Tuba Overhaul Dent Work  

Tuba overhaul
Stage #4
Dent Work
Large branches


We are now at the stage where the more dramatic damage is tended to. The process of removing dents from large branches or bows is slow and tedious. The primary tools used are steel hammers, rawhide mallets and 3/4 inch thick steel rods with threaded ends onto which we place an assortment of steel balls and barrels of many different sizes and shapes.

The rod is fixed in a bench vice with the properly selected size fixture on its end.


The branch is slipped over the tool with the ball located under the dent. The dent is then pushed down onto the tool and through careful manipulation the dent rises. In the case of this rather extreme damage, a smaller fixture is used because there is not enough room for the larger dent balls to fit under the damage. If a larger ball were forced in to such a tight fit it would stretch the brass before the dent would give, creating additional surface area that needs to go somewhere. By starting small  and working our way up, we are able to raise the dent without causing more distortion than is absolutely necessary.

With the use of a rawhide mallet, the tighter creases and ridges in the dent are knocked down while at the same time the lower spots are raised.

It is expected that when sheet brass is folded to such an extreme it will crack somewhere along the line.

Now that the tube is open enough to get the proper tooling in place, I start with this bullet shaped dent ball. The rounded end allows for the dent to be softened enough to move on to the next stage.


The branch has been straightened to the point that any splitting can be repaired prior to starting the finer, more detailed dent work .

Before we start silver soldering, holes and cracks that have occurred are ground out to expose clean brass. This allows for better penetration of the borax flux and  good fusion of the silver solder and brass.

Silver soldering or brazing is a skill that takes a lot of practice. A good quality job should be stronger then the surrounding material. I use an oxy-acetylene jeweler's torch.  Good technique is a necessity in order to achieve a good final product.


Once the bows are free of any holes or cracks the finer level of dent work starts.

This is the stage that requires a good deal of skill and an eye for detail. Proper lighting is a must.

The goal is to make the branches as smooth as the day they were made, both in appearance and feel. When completed there should be no bumps or waves to be seen.

The top of the branch is out of reach using dent rods and can only be addressed using barrel shaped dent balls. These are worked under the dent and with the use of the proper dent hammer, the high spots of the dent are brought down at the same time the low areas are raised. This process is slow and difficult but the results speak for themselves.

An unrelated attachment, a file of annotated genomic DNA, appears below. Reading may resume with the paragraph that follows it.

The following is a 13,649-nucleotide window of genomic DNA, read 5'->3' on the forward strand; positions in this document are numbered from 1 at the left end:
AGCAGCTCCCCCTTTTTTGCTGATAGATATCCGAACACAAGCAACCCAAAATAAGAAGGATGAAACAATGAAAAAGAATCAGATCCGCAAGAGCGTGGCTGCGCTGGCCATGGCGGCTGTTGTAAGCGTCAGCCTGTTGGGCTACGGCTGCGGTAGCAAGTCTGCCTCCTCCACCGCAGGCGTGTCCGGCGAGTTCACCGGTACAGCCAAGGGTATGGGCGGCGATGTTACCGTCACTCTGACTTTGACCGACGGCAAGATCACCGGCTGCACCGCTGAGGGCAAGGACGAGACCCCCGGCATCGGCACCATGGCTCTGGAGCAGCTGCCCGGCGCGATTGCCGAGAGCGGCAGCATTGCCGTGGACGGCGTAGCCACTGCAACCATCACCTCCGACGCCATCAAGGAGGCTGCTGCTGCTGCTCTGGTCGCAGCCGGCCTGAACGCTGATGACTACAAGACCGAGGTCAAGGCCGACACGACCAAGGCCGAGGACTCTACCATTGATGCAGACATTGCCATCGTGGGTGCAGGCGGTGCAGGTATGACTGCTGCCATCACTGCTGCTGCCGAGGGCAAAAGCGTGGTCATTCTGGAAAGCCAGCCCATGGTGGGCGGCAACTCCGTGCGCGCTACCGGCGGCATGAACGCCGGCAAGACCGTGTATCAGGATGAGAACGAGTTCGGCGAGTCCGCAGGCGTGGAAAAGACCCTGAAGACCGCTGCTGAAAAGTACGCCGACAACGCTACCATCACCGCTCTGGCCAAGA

The bottom bows are worked much the same as the top bows, however, dent barrels are not used. Once the big dents are raised using the rods, the bows are worked on the dent machine to achieve a smooth final contour.

Using the dent machine, a barrel shaped ball is supported on a large mandrel internally . The bow is then run between the ball and the roller seen on the outside.

Here are some of the additional attachments that we use which help us achieve the smoothest contour possible. When all is said and done, that is its function, to help make things smooth. Really, the name "Dent Machine" is a tad misleading, the Z-60 is used more for smoothing the metal than for raising dents. Hammers and dent balls just don't get it there when you're dealing with large surface areas.

Satisfied with the dent work done so far, the large branches are sanded and polished. This will allow any overlooked distortions to be detected and addressed before ferrules and moldings are installed.

This is also the stage when the obvious scratches and blemishes are removed as it will be much more difficult to do when the instrument is assembled.

New guards are ordered from Mirafone. These need to be trimmed and fit prior to mounting.

The moldings are properly fit and lightly wired into place.

Having the guards properly in place, they solder on with no great difficulty.

Notice the cleanliness of the parts as they are being soldered, this is the key to doing good, neat solder work.


You will know if the parts are well fitted, they will only require a few wires to hold it fast against the branch without gapping. This being the case, the solder will flow and flow.....

Once the guard molding is on, the large ferrules are installed and finally the keels are mounted onto the bottom bows. The dent removal process applied to the largest branches is for the most part duplicated when dealing with the third and fourth inside branches.

Back to Stage #1

Back to Stage #2

Back to Stage #3

On to Stage #5

On to Stage #6


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